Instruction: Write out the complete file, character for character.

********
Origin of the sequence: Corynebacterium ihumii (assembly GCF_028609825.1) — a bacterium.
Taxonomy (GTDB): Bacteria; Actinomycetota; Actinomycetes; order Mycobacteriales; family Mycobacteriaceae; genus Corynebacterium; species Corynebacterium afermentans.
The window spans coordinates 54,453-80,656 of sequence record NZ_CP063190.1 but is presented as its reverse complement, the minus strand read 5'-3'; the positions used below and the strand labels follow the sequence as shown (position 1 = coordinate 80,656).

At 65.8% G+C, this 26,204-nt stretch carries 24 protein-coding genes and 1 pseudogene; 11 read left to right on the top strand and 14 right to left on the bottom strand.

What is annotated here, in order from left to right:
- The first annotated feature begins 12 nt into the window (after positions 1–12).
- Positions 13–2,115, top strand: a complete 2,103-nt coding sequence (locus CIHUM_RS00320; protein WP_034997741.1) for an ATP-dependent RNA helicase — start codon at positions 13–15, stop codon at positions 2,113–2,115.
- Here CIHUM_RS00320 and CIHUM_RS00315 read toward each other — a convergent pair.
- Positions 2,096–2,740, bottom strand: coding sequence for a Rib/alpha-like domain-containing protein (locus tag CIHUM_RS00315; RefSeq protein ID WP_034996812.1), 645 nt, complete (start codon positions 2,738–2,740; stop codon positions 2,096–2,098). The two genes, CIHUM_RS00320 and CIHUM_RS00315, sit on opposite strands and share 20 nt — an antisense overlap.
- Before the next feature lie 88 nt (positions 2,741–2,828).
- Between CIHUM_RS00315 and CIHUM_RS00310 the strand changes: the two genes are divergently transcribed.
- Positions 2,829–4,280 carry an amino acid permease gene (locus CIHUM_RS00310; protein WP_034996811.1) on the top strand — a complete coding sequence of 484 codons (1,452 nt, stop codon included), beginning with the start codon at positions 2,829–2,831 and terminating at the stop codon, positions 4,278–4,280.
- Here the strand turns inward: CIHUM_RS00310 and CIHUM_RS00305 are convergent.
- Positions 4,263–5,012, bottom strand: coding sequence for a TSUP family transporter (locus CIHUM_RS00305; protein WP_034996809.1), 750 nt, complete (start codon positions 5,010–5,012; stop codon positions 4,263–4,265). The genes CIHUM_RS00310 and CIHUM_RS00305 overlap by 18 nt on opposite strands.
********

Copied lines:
Origin of the sequence: Corynebacterium ihumii (assembly GCF_028609825.1) — a bacterium.
Taxonomy (GTDB): Bacteria; Actinomycetota; Actinomycetes; order Mycobacteriales; family Mycobacteriaceae; genus Corynebacterium; species Corynebacterium afermentans.
The window spans coordinates 54,453-80,656 of sequence record NZ_CP063190.1 but is presented as its reverse complement, the minus strand read 5'-3'; the positions used below and the strand labels follow the sequence as shown (position 1 = coordinate 80,656).

At 65.8% G+C, this 26,204-nt stretch carries 24 protein-coding genes and 1 pseudogene; 11 read left to right on the top strand and 14 right to left on the bottom strand.

What is annotated here, in order from left to right:
- The first annotated feature begins 12 nt into the window (after positions 1–12).
- Positions 13–2,115, top strand: a complete 2,103-nt coding sequence (locus CIHUM_RS00320; protein WP_034997741.1) for an ATP-dependent RNA helicase — start codon at positions 13–15, stop codon at positions 2,113–2,115.
- Here CIHUM_RS00320 and CIHUM_RS00315 read toward each other — a convergent pair.
- Positions 2,096–2,740, bottom strand: coding sequence for a Rib/alpha-like domain-containing protein (locus tag CIHUM_RS00315; RefSeq protein ID WP_034996812.1), 645 nt, complete (start codon positions 2,738–2,740; stop codon positions 2,096–2,098). The two genes, CIHUM_RS00320 and CIHUM_RS00315, sit on opposite strands and share 20 nt — an antisense overlap.
- Before the next feature lie 88 nt (positions 2,741–2,828).
- Between CIHUM_RS00315 and CIHUM_RS00310 the strand changes: the two genes are divergently transcribed.
- Positions 2,829–4,280 carry an amino acid permease gene (locus CIHUM_RS00310; protein WP_034996811.1) on the top strand — a complete coding sequence of 484 codons (1,452 nt, stop codon included), beginning with the start codon at positions 2,829–2,831 and terminating at the stop codon, positions 4,278–4,280.
- Here the strand turns inward: CIHUM_RS00310 and CIHUM_RS00305 are convergent.
- Positions 4,263–5,012, bottom strand: coding sequence for a TSUP family transporter (locus CIHUM_RS00305; protein WP_034996809.1), 750 nt, complete (start codon positions 5,010–5,012; stop codon positions 4,263–4,265). The genes CIHUM_RS00310 and CIHUM_RS00305 overlap by 18 nt on opposite strands.